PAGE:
Bailey CJ, Day, C. Metformin: its botanical background. Practical Diabetes Int 2004;21:115-7.

Bailey CJ, Campbell IW, Chan JCN, Davidson JA, Howlett HCS, Ritz P (eds). 2007. Metformin: the Gold Standard. A Scientific handbook; Chichester: Wiley. Chapter 1: Galegine and antidiabetic plants.

Barthel A, Reuter G. Biochemistry and physiology of isoprenoid guanidines, especially (4-hydroxy-3-methyl-2-buten-1-yl)guanidine in Galega officinalis . Pharmazie . 1968;23:26-33.

Bisset N, ed. Herbal Drugs and Phytopharmaceuticals . Stuttgart, Germany: CRC Press. 1994;220-221.

Blumenthal M, ed. The Complete German Commission E Monographs . Austin, TX: American Botanical Council. 1998;332.

Champavier Y, Comte G, Vercauteren J, Allais DP,  Chulia AJ. Norterpenoid and sesquiterpenoid glucosides from Juniperus phoenicea and Galega officinalis. Phytochemistry. 1999, 50(7): 1219-1223

Chevallier A. Encyclopedia of Medicinal Plants . New York, NY: DK Publishing. 1996;212.

Champavier Y, Allais DP, Chulia AJ, Kaouadji M. Acetylated and non-acetylated flavonol triglycosides from Galega officinalis. Chemical & Pharmaceutical Bulletin. 2000, 48(2): 281-282

Champavier Y, Comte G, Vercauteren J, Allais D, Chulia A. Norterpenoid and sesquiterpenoid glucosides from Juniperus phoenicea and Galega officinalis . Phytochemistry . 1999;50:1219-1223.

Desvages G, Olomucki M. Guanidine derivatives of Galega officinalis ; galegine and hydroxygalegine. Bull Soc Chim Fr . 1969;9:3229-3232.

Fukunaga T, Nishiya K, Takeya K, Itokawa H. Studies on the constituents of goat’s rue (Galega officinalis L.). Chemical & Pharmaceutical Bulletin. 1987, 35(4): 1610-1614

Heiss H. Clinical and experimental contribution on the question of the lactogenic effect of Galega officinalis [in German]. Wien Med Wochenschr . 1968;118:546-548.

Laakso I, Virkajarvi P, Airaksinen H, Varis E. Determination of vasicine and related alkaloids by gas chromatography-mass spectrometry. J Chromatrogr . 1990;505:424-428.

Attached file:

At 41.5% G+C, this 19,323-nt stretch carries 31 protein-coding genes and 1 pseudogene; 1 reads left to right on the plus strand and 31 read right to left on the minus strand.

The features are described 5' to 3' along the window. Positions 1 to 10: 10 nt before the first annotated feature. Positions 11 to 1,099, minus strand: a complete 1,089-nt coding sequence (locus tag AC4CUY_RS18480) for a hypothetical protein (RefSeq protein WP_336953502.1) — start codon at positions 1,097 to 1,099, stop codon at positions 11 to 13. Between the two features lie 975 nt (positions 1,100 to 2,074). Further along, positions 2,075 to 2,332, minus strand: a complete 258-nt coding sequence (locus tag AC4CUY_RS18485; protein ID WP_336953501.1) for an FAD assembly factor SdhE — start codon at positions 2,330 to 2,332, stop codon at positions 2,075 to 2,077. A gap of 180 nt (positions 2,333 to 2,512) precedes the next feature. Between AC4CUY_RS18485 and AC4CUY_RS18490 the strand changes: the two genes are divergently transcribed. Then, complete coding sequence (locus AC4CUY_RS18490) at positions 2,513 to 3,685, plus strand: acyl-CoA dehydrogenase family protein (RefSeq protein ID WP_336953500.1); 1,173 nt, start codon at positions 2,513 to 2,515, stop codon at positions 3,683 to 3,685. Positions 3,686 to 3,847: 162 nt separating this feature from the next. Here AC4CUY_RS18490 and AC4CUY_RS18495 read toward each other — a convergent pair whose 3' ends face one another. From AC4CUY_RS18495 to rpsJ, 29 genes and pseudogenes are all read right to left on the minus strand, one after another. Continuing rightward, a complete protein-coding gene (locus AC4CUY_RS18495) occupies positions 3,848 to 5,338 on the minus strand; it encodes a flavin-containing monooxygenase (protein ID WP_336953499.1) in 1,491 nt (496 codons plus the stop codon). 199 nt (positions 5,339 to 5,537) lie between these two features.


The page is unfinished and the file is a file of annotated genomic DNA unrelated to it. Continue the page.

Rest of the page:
Lemus I, García R, Delvillar E, Knop G. Hypoglycaemic activity of four plants used in Chilean popular medicine. Phytotherapy Research. 1999, 13(2): 91-94

Leonard N. Synthesis of 1-(4-hydroxy-3-methyl-cis-2-butenyl)guanidine, the naturally occurring hydroxygalegine. J Chem Soc Chem Commun . 1972;3:133-134.

Neef H, Augustijns P, Declercq P, Declerck PJ, Laekeman G. Inhibitory effects of Galega officinalis on glucose transport across monolayers of human intestinal epithelial cells (Caco-2). Pharmaceutical and Pharmacological Letters. 1996, 6(2): 86-89

Osmanova NA, Pryakhina NI, Protasov EA, Alekseeva-Popova NV. Element and amino acid composition of the above-ground parts of Galega officinalis L. and G. orientalis Lam. Rastitel’nye Resursy. 2003, 39(2): 72-75

Palit P, Furman BL, Gray AI. Novel weight-reducing activity of Galega officinalis in mice. Journal of Pharmacy and Pharmacology. 1999, 51(11): 1313-1319

Petricic J, Kalodera Z. Galegin in the goat’s rue herb: its toxicity, antidiabetic activity and content determination. Acta Pharmaceutica Jugoslavica. 1982, 32(3): 219-223

Pundarikakshudu K, Patel JK, Bodar MS, Deans SG. Anti-bacterial activity of Galega officinalis L. (Goat’s Rue). Journal of Ethnopharmacology. 2001, 77(1): 111-112

Reuter G, Barthel A, Steiniger J. Metabolism of guanidino-acetic acid in Galega officinalis L. Pharmazie . 1969;24:358.

Rosca M, Tamas M. Studies on Galegae Herba products. Farmacia (Bucharest) . 1988;36:217-221.

Schafer J, Stein M. On the variability of substances contained in the goat’s rue ( Galega officinalis L.) [in German]. Naturwissenschaften . 1967;54:205-206.

Shevchuk O. Flavonoids in flowers of Galega officinalis . Khim Biol . 1967;29:544-547.

Shukyurov DZ, Guseinov DY, Yuzbashinskaya PA. Effect of preparations from rue leaves on carbohydrate metabolism in a normal state and during alloxan diabetes. Doklady – Akademiya Nauk Azerbaidzhanskoi SSR. 1974, 30(10): 58-60

Stosic D, Bogavac P, Panov I. Medicinal plant raw materials with antihyperglycemic activity. Arh Farm . 1993;43:35-41.

Witters LA. The blooming of the French lilac. Journal of Clinical Investigation. 2001, 108(8): 1105-1107